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Kitchen, bread and cake baking

Seriously, I have no motivation at all. I'm trying to do an edit on the Scrooge book which has been re-titled, but my decision not to enter it into the Amazon Breakthrough Novel contest (It wasn't really feeling finished, and there was a good chance that it didn't fit the requirements anyway.) has slowed me down a lot.  Still, I like where it's going now, so that's the most important thing.

I made chocolate bread over the weekend from a recipe by David Lebovitz.  Now I think he's absolutely tops when it comes to baking, but I wasn't impressed with the result of this endeavor.  The bread took forever to rise, and even then it didn't get very high.  The result was a surprisingly light loaf which had a texture that was something between bread and an over-cooked cake or brownie.  And it was much too sweet with hunks of chocolate floating in it.  The latter isn't entirely Lebovitz's fault; he did say not to use chocolate chips, but they're what I had, so they got used.

My baking guru, Jeannelle, told me not to put the chocolate in until after the second rise because the sugar robs yeast of its will to live. If I absolutely had to add it to the dough while kneading, she suggested starting with a poolish, which is something I'd wanted to try anyway, and since my original inspiration was Zingerman's chocolate-cherry bread, which appears to be sourdough-based, it makes sense to consider something like a poolish in this context.

The housemate and I made a chocolate cake from one of the mixes I had in the pantry.  We added chocolate nibs, chocolate extract and candied orange peel, and the result was a wonderful cake with a lot of flavor.  Mixes have their uses.  I may actually pull out the wheat bread mix I have in the pantry and whip it up this afternoon.  Or not.  I'm really quite happy just sitting here at the desk and my heart tells me I'd be even happier stretched out on the couch watching a movie.

The clock at Marshall Field's State Street store.

We went shopping on Saturday in spite of the snow since we'd planned to take her sister up to The Spice House in Evanston and then go to lunch at Smak-Tak, a little Polish place near our house.  It was too crappy out to even consider anywhere with street parking, so her sister bowed out, and we took the rental car on down to Mariano's on Western and Roscoe, a lovely supermarket which is the brain-child of Bob Mariano, ICEO of Wisconsin-based Roundy's and former CEO of Dominick's a Chicago-based, (formerly) family-owned supermarket chain that was bought out by Safeway and utterly ruined.  (Chicagoans are pretty unforgiving about stuff like that.  Count me as one who will never set foot in Macy's after  they changed the name of Marshall Field's on State Street.)  For those of you old enough to recall Dominick's before the Safeway debacle, it was Bob Mariano who was responsible for the Fresh Store concept which Safeway shut it down.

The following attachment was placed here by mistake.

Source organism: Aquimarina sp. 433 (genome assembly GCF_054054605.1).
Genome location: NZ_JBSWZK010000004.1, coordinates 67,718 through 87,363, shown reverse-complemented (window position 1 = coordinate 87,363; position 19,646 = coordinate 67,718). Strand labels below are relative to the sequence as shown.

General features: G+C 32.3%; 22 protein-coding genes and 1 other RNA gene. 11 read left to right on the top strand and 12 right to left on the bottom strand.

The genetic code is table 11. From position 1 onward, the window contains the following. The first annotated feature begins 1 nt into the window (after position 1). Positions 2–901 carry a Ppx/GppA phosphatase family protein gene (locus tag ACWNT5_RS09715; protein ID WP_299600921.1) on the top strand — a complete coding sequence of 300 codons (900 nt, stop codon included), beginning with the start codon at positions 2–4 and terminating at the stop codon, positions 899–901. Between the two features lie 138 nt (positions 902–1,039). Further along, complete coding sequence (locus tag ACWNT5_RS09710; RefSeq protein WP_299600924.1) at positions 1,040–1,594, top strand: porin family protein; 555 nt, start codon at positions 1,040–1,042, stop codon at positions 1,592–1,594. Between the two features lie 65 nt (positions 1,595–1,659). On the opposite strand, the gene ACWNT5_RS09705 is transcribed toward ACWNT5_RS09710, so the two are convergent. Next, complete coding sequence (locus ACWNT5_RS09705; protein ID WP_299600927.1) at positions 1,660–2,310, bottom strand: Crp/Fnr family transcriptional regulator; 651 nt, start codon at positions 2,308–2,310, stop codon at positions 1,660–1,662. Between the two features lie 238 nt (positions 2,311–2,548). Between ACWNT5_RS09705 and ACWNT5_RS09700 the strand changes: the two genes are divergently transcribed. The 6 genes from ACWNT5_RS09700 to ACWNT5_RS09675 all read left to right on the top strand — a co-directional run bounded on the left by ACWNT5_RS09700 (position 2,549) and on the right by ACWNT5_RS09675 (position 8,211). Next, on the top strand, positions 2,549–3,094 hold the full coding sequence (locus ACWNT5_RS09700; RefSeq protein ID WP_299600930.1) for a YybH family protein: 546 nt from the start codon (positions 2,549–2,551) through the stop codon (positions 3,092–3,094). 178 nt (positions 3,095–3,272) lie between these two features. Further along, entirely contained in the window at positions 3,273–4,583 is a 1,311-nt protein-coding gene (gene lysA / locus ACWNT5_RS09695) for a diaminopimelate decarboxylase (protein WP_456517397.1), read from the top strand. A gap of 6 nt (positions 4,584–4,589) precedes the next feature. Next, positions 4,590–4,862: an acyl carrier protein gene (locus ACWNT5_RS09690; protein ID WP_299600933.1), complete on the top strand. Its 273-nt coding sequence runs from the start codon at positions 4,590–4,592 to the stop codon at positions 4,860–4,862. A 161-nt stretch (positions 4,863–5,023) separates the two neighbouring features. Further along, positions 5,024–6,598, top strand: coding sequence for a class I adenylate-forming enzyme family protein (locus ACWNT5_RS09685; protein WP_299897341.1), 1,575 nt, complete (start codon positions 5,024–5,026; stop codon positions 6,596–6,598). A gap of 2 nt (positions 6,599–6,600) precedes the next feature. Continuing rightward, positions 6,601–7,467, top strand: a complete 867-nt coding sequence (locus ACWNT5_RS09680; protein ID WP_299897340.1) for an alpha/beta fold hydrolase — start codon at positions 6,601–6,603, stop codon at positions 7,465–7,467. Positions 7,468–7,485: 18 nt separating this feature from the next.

It was rough holding to my pledge not to buy anything but fresh things that I'd use up quickly, and in fact I ended up buying a couple of non-fresh items: V8, lemon juice (I use a lot of it.) and tuna.  But nothing frozen, nothing prepared -- not even from their excellent deli -- except a rotisserie chicken which I needed to make stock, and which we're both eating. I was proud of myself.  I still spent $85, but that included a bottle of wine because, dude, wine...  However what I got will help me get through another couple of weeks without ordering anything but maybe some milk and butter.

I got some bread flour while we were out, and the loaf of millet bread I made with it was spectacularly good.  I used the King Arthur Flour basic white sandwich loaf recipe and just added about half a cup of millet during the knead.  The loaf had loft, beautiful crumb and crust, and a fantastic flavor.  The millet gave it just a bit of crunch and a little bit of a toasty flavor.  It was easily the best loaf yet.

So here's what's on the agenda for this week, if not today:

  • I have decided to clean out my cabinets and move everything to the open shelves near the door.  It will give me a clear view of what I have, and force me to make informed decisions about what I need rather than wild guesses.  It'll also be a better use of the space I have.
  • I'm going to try making homemade Greek yogurt.
  • I'm going to make cheddar-mac salad
  • More cucumbers in sour cream because they are good noms.
  • More bread.
  • Clean out the fridge.
  • Change over the shelves, wash all the dishes on them, and put them away in the cabinets which have been similarly cleared and wiped down.
It's already past three; I'm not going to get this done today. *g*
 
Last night Glinda and I ordered supper from Saigon Grill because it was Chinese New Year (Year of the (water) dragon, YAY!  I'm a water dragon, and the last time there was a water  dragon year was the year I was born.)  Sonny brought the food over himself, and it was fabulous as always. Kung Hii Fatt Choi to you all!
 
Water dragon